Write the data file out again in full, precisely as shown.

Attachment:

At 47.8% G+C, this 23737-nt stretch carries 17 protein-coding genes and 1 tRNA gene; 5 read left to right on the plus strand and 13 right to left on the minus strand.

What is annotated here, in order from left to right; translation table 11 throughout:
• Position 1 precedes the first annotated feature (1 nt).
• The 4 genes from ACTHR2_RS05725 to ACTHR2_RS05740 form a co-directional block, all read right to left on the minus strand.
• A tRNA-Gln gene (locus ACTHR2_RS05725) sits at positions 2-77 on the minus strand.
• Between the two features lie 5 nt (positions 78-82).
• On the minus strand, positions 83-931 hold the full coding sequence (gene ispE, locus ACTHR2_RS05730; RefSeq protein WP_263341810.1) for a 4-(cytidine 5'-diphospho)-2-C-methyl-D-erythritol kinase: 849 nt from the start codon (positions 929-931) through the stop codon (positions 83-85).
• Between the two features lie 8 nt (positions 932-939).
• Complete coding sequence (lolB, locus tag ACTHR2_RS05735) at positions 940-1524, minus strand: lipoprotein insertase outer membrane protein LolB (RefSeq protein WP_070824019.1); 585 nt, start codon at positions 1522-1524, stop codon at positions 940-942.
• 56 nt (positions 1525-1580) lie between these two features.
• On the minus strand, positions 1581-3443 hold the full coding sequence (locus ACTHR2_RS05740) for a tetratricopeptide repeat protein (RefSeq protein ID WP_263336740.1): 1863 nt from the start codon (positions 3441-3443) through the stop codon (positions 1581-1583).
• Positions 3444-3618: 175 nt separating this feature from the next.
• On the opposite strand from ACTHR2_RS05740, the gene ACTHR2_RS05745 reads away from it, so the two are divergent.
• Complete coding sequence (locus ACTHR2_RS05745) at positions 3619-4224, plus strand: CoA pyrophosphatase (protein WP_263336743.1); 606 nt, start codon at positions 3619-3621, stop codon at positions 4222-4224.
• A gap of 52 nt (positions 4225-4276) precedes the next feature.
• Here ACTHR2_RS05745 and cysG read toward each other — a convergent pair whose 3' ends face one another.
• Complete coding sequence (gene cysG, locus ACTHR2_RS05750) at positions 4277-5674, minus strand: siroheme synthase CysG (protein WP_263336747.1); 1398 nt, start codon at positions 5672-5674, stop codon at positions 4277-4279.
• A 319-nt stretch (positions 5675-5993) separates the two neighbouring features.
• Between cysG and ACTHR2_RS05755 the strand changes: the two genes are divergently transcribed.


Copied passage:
At 47.8% G+C, this 23737-nt stretch carries 17 protein-coding genes and 1 tRNA gene; 5 read left to right on the plus strand and 13 right to left on the minus strand.

What is annotated here, in order from left to right; translation table 11 throughout:
• Position 1 precedes the first annotated feature (1 nt).
• The 4 genes from ACTHR2_RS05725 to ACTHR2_RS05740 form a co-directional block, all read right to left on the minus strand.
• A tRNA-Gln gene (locus ACTHR2_RS05725) sits at positions 2-77 on the minus strand.
• Between the two features lie 5 nt (positions 78-82).
• On the minus strand, positions 83-931 hold the full coding sequence (gene ispE, locus ACTHR2_RS05730; RefSeq protein WP_263341810.1) for a 4-(cytidine 5'-diphospho)-2-C-methyl-D-erythritol kinase: 849 nt from the start codon (positions 929-931) through the stop codon (positions 83-85).
• Between the two features lie 8 nt (positions 932-939).
• Complete coding sequence (lolB, locus tag ACTHR2_RS05735) at positions 940-1524, minus strand: lipoprotein insertase outer membrane protein LolB (RefSeq protein WP_070824019.1); 585 nt, start codon at positions 1522-1524, stop codon at positions 940-942.
• 56 nt (positions 1525-1580) lie between these two features.
• On the minus strand, positions 1581-3443 hold the full coding sequence (locus ACTHR2_RS05740) for a tetratricopeptide repeat protein (RefSeq protein ID WP_263336740.1): 1863 nt from the start codon (positions 3441-3443) through the stop codon (positions 1581-1583).
• Positions 3444-3618: 175 nt separating this feature from the next.
• On the opposite strand from ACTHR2_RS05740, the gene ACTHR2_RS05745 reads away from it, so the two are divergent.
• Complete coding sequence (locus ACTHR2_RS05745) at positions 3619-4224, plus strand: CoA pyrophosphatase (protein WP_263336743.1); 606 nt, start codon at positions 3619-3621, stop codon at positions 4222-4224.
• A gap of 52 nt (positions 4225-4276) precedes the next feature.
• Here ACTHR2_RS05745 and cysG read toward each other — a convergent pair whose 3' ends face one another.
• Complete coding sequence (gene cysG, locus ACTHR2_RS05750) at positions 4277-5674, minus strand: siroheme synthase CysG (protein WP_263336747.1); 1398 nt, start codon at positions 5672-5674, stop codon at positions 4277-4279.
• A 319-nt stretch (positions 5675-5993) separates the two neighbouring features.
• Between cysG and ACTHR2_RS05755 the strand changes: the two genes are divergently transcribed.